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By Father Frank D. Almade

It’s the day after Thanksgiving. A free day! Nothing to do! So I did what I rarely do — go to a movie theater. And I did what I even more rarely do — watch a superhero fantasy flick from the Marvel Cinematic Universe, “Doctor Strange.” (In 3-D no less, with the funny glasses over my glasses.)

At the end of the televised political ad for president — usually after ripping apart the opponent — the candidates let us know that they reviewed the content and signed off on it.

“I’m Donald Trump and I approve this message.”

“I’m Hillary Clinton and I approve this message.”

I have this mental image of both candidates locked in a room reviewing message after message in front of a big-screen TV. And I like to also think that after too much viewing, they might get just as upset as most of us are at the conflicting rants.


Staff Writer

The halls of the former Cardinal Wuerl North Catholic High School in Pittsburgh’s Troy Hill neighborhood are alive once again in the form of an innovative public charter school dedicated to helping children with dyslexia and other learning disabilities.

The Provident Charter School, the first public school specific to dyslexia in Pennsylvania, incorporates multi-sensory instruction into its curriculum.

By William Cone


When Mon Yough Catholic School in White Oak became Mary of Nazareth School at the start of the 2015-16 year, Father Kevin Dominik, pastor of St. Angela Merici Parish, wanted to somehow commemorate the new name.

He gave a small picture depicting the Virgin Mary to Patte Martin, art teacher at the school since October 2015, suggesting it as the basis for a new mural in the school.

Posted: Tues., Nov. 8, 2016

By Bob De Witt 


Working on the cutting edge of new technology in the oil and natural gas industry, Madalyn Bergad thanks her Catholic high school for sparking her interest in science.

“From my time in the robotics lab, I knew I wanted to do something hands-on,” Bergad said.

Bergad used college credits earned at St. Joseph High School in Natrona Heights and graduated in three years from Indiana University of Pennsylvania. Today she’s an environmental health and safety manager, traveling to well sites around the country.

Bishop David Zubik has asked every parish in the Catholic Diocese of Pittsburgh to be open for Adoration of the Blessed Sacrament all day Monday, November 7, so that people of faith can pray for our nation and the November 8 election.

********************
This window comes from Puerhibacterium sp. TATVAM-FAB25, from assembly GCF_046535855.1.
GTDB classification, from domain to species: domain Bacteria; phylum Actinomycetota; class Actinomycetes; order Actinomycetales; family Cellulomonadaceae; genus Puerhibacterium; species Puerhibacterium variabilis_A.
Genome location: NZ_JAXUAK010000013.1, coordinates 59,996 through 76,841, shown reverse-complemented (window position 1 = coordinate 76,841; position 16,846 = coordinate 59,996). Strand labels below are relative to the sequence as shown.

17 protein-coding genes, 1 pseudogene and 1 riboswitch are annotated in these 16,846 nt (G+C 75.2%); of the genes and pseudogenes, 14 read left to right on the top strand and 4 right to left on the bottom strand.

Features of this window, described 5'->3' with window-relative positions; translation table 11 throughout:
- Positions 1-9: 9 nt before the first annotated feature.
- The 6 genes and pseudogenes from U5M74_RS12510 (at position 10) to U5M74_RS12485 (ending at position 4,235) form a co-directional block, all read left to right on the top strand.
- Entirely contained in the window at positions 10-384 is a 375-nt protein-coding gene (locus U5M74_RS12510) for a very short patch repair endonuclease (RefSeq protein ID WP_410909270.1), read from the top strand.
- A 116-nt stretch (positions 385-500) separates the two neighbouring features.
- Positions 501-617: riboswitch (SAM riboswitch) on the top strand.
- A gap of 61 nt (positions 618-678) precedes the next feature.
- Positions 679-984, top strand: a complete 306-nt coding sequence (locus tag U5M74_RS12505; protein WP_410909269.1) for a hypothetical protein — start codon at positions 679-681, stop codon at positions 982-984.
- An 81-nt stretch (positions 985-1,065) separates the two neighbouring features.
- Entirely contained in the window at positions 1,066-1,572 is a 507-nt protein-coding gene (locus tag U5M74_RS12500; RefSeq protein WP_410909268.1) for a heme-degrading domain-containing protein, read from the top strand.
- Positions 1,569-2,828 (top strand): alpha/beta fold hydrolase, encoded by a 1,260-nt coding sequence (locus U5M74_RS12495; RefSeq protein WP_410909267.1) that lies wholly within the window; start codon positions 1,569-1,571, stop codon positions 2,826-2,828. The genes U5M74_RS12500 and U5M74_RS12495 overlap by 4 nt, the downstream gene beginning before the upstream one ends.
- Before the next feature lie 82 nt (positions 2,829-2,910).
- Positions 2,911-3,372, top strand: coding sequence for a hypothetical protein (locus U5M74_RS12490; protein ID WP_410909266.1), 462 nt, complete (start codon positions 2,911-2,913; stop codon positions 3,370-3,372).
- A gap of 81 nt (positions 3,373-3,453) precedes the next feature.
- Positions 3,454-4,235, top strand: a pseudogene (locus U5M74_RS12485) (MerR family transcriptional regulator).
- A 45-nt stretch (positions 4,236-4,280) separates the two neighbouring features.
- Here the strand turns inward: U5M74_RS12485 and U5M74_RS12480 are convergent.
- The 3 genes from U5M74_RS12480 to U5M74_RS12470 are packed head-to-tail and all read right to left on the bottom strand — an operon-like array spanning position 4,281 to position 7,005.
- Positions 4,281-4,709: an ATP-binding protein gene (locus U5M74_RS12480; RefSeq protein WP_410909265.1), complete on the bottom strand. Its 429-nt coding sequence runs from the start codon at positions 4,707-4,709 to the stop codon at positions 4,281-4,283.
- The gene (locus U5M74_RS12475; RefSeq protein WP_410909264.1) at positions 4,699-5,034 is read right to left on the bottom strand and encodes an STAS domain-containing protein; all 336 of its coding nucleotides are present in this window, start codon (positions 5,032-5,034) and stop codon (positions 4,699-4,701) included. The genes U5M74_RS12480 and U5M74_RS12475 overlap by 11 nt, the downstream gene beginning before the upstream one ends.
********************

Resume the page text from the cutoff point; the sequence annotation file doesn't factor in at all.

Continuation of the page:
Posted: Fri., Oct. 14, 2016

Here’s the news, though it really isn’t news to anyone paying attention. Together we are a mission church right here in the Diocese of Pittsburgh. We mission to each other. We mission to our sisters and brothers in Chimbote, Peru. We mission to the world.

Posted: Fri., Oct. 14, 2016


Associate Editor

What makes a man decide to enter the seminary to discern whether it is God’s will for that man to become a priest?

As probably would be expected, the answer to that question varies for the three men who entered St. Paul Seminary in Crafton this school year and who also will study at Duquesne University in Pittsburgh’s Bluff neighborhood.

Posted: Fri., Oct. 14, 2016

By William Cone 


“Mary’s house” was decorated to impress — but with a bit more work to be done — when pilgrims from the Diocese of Pittsburgh visited Oct. 8.

The Basilica of the National Shrine of the Immaculate Conception in Washington, D.C., the premier Marian shrine in the United States, affectionately called “Mary’s house,” was the destination for many busloads of people looking to strengthen their faith.

Bishop David Zubik waited in the rain and welcomed many pilgrims as they arrived outside the basilica, surprising some of them.

Posted: Mon., Sept. 19, 2016

Bishop David Zubik blessed the newest building at Central Catholic High School during ceremonies Sept. 11.

The Zupancic Family STEM Center is the new home of Central Catholic’s science, technology, engineering and math courses. The $12 million, 30,000-square-foot facility, envisioned by the school’s late principal, Christian Brother Richard Grzeskiewicz, was made possible by alumni and friends.

The building features rooms that accommodate lectures and labs, group work and project-based learning, with a robotics testing area and tech shop.